Anglican Lutheran Lenten Reflections

Anglican Lutheran Lenten Reflections

God and the Fullness of Life (Ephesians 1:3–10)

Daily Lenten Reflection - Tuesday, 11 April 2017

Week 1, day 3

 

“The Call,” poem from The Temple, George Herbert

Come, my Way, my Truth, my Life:

Such a Way, as gives us breath:

Such a Truth, as ends all strife:

Such a Life, as killeth death.



Come, my Light, my Feast, my Strength:

Such a Light, as shows a feast:

Such a Feast, as mends in length:

Such a Strength, as makes his guest.



Come, my Joy, my Love, my Heart:

Such a Joy, as none can move:

Such a Love, as none can part:

Such a Heart, as joyes in love.

God and the Fullness of Life (Ephesians 1:3–10)

Susan Bell, Anglican, Canada

Blessed be the God and Father of our Lord Jesus Christ, who has blessed us in Christ with every spiritual blessing in the heavenly places, just as he chose us in Christ before the foundation of the world to be holy and blameless before him in love. He destined us for adoption as his children through Jesus Christ, according to the good pleasure of his will, to the praise of his glorious grace that he freely bestowed on us in the Beloved. In him we have redemption through his blood, the forgiveness of our trespasses, according to the riches of his grace that he lavished on us. With all wisdom and insight he has made known to us the mystery of his will, according to his good pleasure that he set forth in Christ, as a plan for the fullness of time, to gather up all things in him, things in heaven and things on earth.

According to his biographer, Izaak Walton, the great reformed English poet and priest George Herbert said that his poetry was “a picture of the many spiritual conflicts that have passed betwixt God and my soul, before I could subject mine to the will of Jesus my master: in whose service I have now found perfect freedom.” Here is a timeless soul struggling with the weight of God’s love.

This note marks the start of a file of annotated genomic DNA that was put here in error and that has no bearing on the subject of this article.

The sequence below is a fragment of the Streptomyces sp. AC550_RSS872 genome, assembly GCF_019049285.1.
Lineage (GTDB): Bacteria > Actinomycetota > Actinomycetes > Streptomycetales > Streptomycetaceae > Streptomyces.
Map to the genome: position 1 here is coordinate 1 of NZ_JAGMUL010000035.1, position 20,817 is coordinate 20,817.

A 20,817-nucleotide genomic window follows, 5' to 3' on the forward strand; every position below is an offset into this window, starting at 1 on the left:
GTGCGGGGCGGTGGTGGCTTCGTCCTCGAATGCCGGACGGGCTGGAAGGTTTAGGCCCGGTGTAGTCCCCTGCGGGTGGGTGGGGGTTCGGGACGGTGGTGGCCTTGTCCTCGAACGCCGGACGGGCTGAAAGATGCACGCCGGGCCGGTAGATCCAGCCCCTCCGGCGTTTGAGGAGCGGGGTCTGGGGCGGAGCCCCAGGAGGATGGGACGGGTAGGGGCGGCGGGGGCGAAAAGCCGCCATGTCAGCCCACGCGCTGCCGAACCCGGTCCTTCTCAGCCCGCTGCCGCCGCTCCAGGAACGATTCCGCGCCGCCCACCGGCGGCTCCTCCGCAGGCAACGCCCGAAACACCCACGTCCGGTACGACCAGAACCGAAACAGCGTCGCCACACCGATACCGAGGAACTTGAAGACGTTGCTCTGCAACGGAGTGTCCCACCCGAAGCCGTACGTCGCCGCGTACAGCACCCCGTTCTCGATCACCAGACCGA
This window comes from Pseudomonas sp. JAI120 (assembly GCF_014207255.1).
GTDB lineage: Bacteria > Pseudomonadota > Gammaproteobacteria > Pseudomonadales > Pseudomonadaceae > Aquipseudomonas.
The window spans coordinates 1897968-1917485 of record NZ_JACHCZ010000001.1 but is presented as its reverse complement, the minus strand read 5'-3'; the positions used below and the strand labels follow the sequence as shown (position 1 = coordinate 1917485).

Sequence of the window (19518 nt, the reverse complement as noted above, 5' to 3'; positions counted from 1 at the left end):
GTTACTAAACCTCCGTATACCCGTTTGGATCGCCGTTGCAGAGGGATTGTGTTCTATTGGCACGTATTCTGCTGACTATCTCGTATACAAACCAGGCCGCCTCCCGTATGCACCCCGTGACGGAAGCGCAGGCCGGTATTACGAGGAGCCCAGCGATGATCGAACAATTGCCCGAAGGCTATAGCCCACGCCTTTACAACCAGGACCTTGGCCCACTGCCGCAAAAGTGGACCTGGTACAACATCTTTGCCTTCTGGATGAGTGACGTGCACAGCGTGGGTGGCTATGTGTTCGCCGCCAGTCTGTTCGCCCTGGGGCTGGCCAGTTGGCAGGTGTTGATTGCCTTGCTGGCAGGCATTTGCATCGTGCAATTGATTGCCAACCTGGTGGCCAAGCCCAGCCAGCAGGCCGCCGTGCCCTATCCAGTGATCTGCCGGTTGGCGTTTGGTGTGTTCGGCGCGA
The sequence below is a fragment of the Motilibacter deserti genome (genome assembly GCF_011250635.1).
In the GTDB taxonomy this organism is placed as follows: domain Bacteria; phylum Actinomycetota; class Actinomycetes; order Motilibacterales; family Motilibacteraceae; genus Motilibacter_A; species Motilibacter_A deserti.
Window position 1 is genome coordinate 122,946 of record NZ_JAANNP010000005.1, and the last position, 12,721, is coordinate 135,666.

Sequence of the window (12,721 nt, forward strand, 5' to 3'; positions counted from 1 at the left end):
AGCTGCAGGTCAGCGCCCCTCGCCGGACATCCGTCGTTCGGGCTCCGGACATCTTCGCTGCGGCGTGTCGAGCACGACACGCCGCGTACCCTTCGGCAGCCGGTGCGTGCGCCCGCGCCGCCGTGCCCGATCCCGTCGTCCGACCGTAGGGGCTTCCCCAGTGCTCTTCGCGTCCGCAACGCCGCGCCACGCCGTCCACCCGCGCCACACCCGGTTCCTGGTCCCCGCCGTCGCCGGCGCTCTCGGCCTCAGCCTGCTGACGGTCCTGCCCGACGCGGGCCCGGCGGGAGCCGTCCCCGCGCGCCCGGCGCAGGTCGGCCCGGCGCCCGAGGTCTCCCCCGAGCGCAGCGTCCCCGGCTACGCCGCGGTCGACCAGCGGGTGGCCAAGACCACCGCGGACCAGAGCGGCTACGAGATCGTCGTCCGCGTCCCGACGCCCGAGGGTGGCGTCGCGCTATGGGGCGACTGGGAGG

Herbert, like all of us, wanted to continue to uphold the idea that he was the master of his own destiny. In order to preserve our autonomy, we often try to minimize the impact that a life in Christ has on our own desires by not allowing God to make God’s home fully in us by holding the effect of Jesus in our lives to a minimum, not immersing ourselves in the abundance of Christ and therefore not permitting ourselves to share that love and that life with others.

But, if we have the courage in the power of the Holy Spirit to offer ourselves wholly, there is a new kind of freedom for our life in Christ. This is so because a profound generosity, modeled by God, lies at the heart of our faith. This fullness of life is not to be found in a self-centered pirituality but in offering ourselves and the gift of faith to others. God has gifted us so profoundly with freedom and love, and in turn, we offer out of the abundance of what we have been given.

We cannot simply be Christians; we must share our faith. We are the people who are sent o proclaim the Good News. We are the people who go out to heal in God’s name, to love in God’s name and to preach and teach in God’s name.

It was always meant to be this way. From all eternity God created us to be open-hearted; looking with the eyes of our hearts to see where the Lord is at work in our world and to bless it with energy, with love and with service.

This is freedom. This is God’s mission. This is fullness of life.

“On the occasion of the 500th anniversary of the Reformation, the Anglican-Lutheran International Coordinating Committee has compiled a collection of Lenten reflections to commemorate the anniversary. The text can be used by small groups or individual, as a Lenten reading or as a resource for the weeks between Easter and Trinity Sunday. We are sharing these reflections daily during Lent, hoping that our common experience of God’s grace may draw our two families of churches closer together in this extraordinary year, and be used beyond 2017 and actually at any time.”